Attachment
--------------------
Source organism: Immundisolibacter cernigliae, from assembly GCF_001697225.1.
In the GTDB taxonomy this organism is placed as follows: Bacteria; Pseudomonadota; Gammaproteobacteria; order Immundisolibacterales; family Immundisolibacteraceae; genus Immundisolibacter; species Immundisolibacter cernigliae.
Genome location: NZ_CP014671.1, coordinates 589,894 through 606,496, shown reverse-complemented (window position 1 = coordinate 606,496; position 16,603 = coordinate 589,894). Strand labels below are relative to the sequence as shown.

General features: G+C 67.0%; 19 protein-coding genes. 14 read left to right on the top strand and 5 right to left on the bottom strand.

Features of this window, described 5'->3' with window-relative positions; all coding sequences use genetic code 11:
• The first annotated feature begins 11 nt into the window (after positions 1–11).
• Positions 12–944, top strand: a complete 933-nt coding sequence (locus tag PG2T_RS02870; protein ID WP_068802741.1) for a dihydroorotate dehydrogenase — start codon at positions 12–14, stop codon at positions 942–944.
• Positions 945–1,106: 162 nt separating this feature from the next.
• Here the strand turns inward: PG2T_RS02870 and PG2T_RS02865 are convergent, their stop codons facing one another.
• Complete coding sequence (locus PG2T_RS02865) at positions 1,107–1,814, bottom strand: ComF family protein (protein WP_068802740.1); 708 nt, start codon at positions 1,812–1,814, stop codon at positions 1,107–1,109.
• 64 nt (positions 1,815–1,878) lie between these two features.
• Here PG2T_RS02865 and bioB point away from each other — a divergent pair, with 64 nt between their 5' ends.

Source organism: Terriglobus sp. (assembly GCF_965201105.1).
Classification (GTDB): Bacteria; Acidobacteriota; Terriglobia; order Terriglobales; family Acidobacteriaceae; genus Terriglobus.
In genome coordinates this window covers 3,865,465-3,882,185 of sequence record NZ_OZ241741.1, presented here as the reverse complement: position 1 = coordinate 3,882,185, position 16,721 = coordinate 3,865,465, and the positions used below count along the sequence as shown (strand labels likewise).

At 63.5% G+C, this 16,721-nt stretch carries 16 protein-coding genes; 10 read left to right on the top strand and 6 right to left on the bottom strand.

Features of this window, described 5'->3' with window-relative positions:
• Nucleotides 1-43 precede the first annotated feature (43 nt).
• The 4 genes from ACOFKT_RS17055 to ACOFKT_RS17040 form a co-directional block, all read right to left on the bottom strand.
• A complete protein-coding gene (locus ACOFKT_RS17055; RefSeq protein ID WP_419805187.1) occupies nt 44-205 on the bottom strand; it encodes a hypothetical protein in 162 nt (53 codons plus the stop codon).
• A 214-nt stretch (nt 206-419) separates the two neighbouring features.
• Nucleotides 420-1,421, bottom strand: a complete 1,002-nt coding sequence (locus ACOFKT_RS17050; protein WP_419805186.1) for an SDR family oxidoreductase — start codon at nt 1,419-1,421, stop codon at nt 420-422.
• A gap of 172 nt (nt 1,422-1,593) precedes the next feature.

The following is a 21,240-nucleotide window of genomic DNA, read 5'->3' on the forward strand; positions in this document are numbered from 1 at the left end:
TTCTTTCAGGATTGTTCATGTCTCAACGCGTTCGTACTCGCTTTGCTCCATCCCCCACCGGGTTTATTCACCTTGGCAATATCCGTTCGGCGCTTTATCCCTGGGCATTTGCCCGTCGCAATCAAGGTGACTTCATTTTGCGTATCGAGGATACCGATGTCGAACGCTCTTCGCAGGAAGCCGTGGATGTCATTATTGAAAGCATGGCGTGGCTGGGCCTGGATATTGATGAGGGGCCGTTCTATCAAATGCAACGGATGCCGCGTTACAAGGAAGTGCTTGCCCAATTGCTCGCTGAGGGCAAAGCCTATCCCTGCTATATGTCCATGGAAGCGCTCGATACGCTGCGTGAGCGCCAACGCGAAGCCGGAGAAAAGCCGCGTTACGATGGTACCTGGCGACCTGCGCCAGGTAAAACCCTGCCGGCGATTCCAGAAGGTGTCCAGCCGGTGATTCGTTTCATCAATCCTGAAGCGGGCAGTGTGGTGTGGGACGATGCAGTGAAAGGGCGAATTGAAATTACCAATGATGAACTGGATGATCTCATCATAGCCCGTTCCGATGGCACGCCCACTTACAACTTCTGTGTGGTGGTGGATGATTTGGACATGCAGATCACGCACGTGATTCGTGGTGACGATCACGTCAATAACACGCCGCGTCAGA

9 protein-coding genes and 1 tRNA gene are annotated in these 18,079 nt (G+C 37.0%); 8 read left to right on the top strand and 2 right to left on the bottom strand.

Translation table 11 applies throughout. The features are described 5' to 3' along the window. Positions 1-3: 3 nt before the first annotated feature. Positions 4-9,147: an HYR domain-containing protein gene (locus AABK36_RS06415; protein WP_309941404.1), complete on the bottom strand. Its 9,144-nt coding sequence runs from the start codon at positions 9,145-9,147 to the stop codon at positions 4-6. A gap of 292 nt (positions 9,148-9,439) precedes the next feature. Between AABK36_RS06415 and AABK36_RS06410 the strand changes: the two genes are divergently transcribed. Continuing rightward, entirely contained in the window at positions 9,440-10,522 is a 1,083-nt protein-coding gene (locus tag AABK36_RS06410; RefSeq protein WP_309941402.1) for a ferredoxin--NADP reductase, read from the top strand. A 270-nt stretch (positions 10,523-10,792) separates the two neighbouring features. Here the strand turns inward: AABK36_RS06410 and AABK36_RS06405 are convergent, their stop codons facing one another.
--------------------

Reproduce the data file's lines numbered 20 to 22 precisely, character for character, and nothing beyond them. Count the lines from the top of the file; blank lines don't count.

• A complete protein-coding gene (locus ACOFKT_RS17055; RefSeq protein ID WP_419805187.1) occupies nt 44-205 on the bottom strand; it encodes a hypothetical protein in 162 nt (53 codons plus the stop codon).
• A 214-nt stretch (nt 206-419) separates the two neighbouring features.
• Nucleotides 420-1,421, bottom strand: a complete 1,002-nt coding sequence (locus ACOFKT_RS17050; protein WP_419805186.1) for an SDR family oxidoreductase — start codon at nt 1,419-1,421, stop codon at nt 420-422.